You don’t say. I particularly like how “throughout the course” wasn’t enough to convince people that there wouldn’t be banking, so they said the same thing again.

    • KaIIe (@kaiie) said on 1st September 2011, 16:00

      It’s an excellent track with straights!

      So the pits are not on the S/F straight? Would be nice to see that in F1 some day.

  4. My mind boggles at why so many people want more street circuits in F1. There is only one classic street circuit in the world and that is Monaco.

    When I come to power, all street circuits except Monaco shall be banned and I shall create a museum called “Streets Circuits: A Boredom from History”.

  5. Prisoner Monkeys (@prisoner-monkeys) said on 1st September 2011, 2:10

    So, I saw the new calendar today, and I just had a crazy idea.

    Bernie and the WMSC lost a lot of good faith when they reinstated the Bahrain Grand Prix for 2011. So I was wondering – how could they get it back and show that it’s not all about the money?

    The answer is simple: hold a one-off race for free.

    And that’s not the crazy part. This is the crazy part: hold it in Libya.

    During the heyday of pre-war Grand Prix motor racing, one of the most popular events on the calendar was the Tripoli Grand Prix. At the time, the western half of Libya was a colony of Italy, and the Tripoli Grand Prix was born out of the Italians’ love for motorsport. The race was one of the richest on the calendar, and the Mellaha Lake circuit even had starting lights (which, in 1933, was a massive innovation). The race was discontinued after 1940, and was never revived after the war; today, the Mellaha Lake site is Tripoli’s airport.

    Now, Libya is volatile at the moment. The National Transitional Council control 95% of the country, and have given the Qaddafi loyalists in Sirte until this weekend to surrender or the town will be taken by force. The Qaddafis themselves have fled to Algeria (though Muammar remains unaccounted for). The NTC want a democratic Libya, and the West will no doubt support their efforts to do so. When you think about it, a one-off race once the country has stabilised is no such a bad idea.

    First of all, it would be the revival of an even the British Grand Prix. Secondly, even though Mellaha Lake has been destroyed, the airport would be able to handle Formula 1 cars so there is no need to build a new circuit. Thirdly, Formula 1 is a major international event, so if the sport insists on getting involved in local politics the way it did with Bahrain, it would be an endorsement of a democratic Libya. And if the whole thing was done for free – maybe staged as some kind of pre-season non-championship race – it would massively improve Bernie’s goodwill.

    • What?

      O.o

    • matt90 (@matt90) said on 1st September 2011, 2:39

      As long as the country properly settles it would actually be a good idea. Unfortunately the likelihood that there will be no aftermath of resistance from the ex-Gaddafi troops is unlikely. But one free, non/pre-championship race, perhaps run to the previous seasons rules is a nice idea, and it is something that could change venues every year. The trouble is that actively choosing Libya is a very bold political statement. It may be a sign of goodwill, but if a regime in one African country is replaced by another then that country wouldn’t be chosen, and then you get into a complicated situation regarding what countries are fit to hold a race.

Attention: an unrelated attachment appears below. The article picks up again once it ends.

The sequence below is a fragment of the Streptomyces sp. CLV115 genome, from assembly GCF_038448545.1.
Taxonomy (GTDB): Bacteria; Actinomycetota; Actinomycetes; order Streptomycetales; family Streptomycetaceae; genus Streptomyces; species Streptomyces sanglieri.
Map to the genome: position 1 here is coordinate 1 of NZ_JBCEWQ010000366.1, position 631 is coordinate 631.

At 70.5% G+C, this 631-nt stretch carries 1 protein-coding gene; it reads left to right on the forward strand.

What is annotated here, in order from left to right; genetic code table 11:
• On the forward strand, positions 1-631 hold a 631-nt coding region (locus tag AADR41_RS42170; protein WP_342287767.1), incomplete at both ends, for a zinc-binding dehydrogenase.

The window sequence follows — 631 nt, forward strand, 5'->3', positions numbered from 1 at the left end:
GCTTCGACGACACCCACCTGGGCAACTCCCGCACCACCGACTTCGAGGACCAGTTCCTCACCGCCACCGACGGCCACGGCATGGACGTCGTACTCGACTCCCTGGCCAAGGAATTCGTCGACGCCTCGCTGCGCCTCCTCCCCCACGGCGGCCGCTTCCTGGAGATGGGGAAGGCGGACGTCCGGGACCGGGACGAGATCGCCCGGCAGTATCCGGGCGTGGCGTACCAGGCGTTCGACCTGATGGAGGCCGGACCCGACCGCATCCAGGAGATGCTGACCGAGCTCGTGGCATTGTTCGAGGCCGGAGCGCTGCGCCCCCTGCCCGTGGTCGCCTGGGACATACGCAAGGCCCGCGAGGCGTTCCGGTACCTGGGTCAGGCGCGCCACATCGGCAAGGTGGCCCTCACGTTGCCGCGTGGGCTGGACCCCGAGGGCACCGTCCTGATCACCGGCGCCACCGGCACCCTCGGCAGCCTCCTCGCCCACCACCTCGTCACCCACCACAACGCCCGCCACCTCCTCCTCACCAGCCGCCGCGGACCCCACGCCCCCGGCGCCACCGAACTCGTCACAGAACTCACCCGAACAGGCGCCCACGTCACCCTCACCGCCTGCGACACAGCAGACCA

• Prisoner Monkeys (@prisoner-monkeys) said on 1st September 2011, 2:43

        The trouble is that actively choosing Libya is a very bold political statement. It may be a sign of goodwill, but if a regime in one African country is replaced by another then that country wouldn’t be chosen

        Of course. That’s why you only do it when you’re confident that Libya is well and truly on the road to democracy.

        • matt90 (@matt90) said on 1st September 2011, 3:11

          But that is exactly the trouble. It means F1 actively advocates democracy. I don’t think that is a terrible idea, but it is a political minefield, and wouldn’t cast China in a good light, nor Bahrain even if the country stabilised and they were proven to have stopped committing human rights violations.

          Generally though I like the idea of a single free GP being given to poorer/less well off countries. Shame it’ll never happen, even though it would cast F1 in a favourable light and assess interest in each country.

    • Ned Flanders (@ned-flanders) said on 1st September 2011, 14:49

      Erm… no

    • verstappen (@verstappen) said on 1st September 2011, 22:29

      Sometimes I – mostly reading comments, every now and then making one – think you’re just a querrelant…
      …but I do like it when you’re proposing outrageous ideas like this one. Hats off to you PM, sincerely

  6. tobinen (@tobinen) said on 1st September 2011, 8:40

    Doesn’t Bernie own Circuit Paul Ricard? I seem to think he does for some reason

    • smifaye (@smifaye) said on 1st September 2011, 10:51

      Yeah he does, he has used it to test out things like TecPro barriers etc. It’s meant to be the safest circuit in the world or soemthing like that

  7. BasCB (@bascb) said on 1st September 2011, 9:32

    Interesting how just about every week we still get new snippets of information about that Bernie/Gribowsky/CVC/BayerischeLB/Kirsch are coming up.

    Is it possible its someone rich and powerfull in Germany pushing to uncover facts so they can claim a few hundred million from Bernie?

    In any case it is a bit of a mess.

  8. Atticus (@atticus-2) said on 1st September 2011, 14:21

    And does anybody know on which of its several configuation is the race going to be held at the Ricard yet?

  9. BasCB (@bascb) said on 1st September 2011, 15:33

    So, might this be the reason why Ricciardo is at HRT and not at STR?

    And making French/Swiss driver Grosjean one of the drivers they might be thinking about.

  10. xivizmath (@xivizmath) said on 1st September 2011, 23:47

    Really now, even FIA GT looks boring on Paul Ricard. When F1 shows up there I’ll propably fall asleep.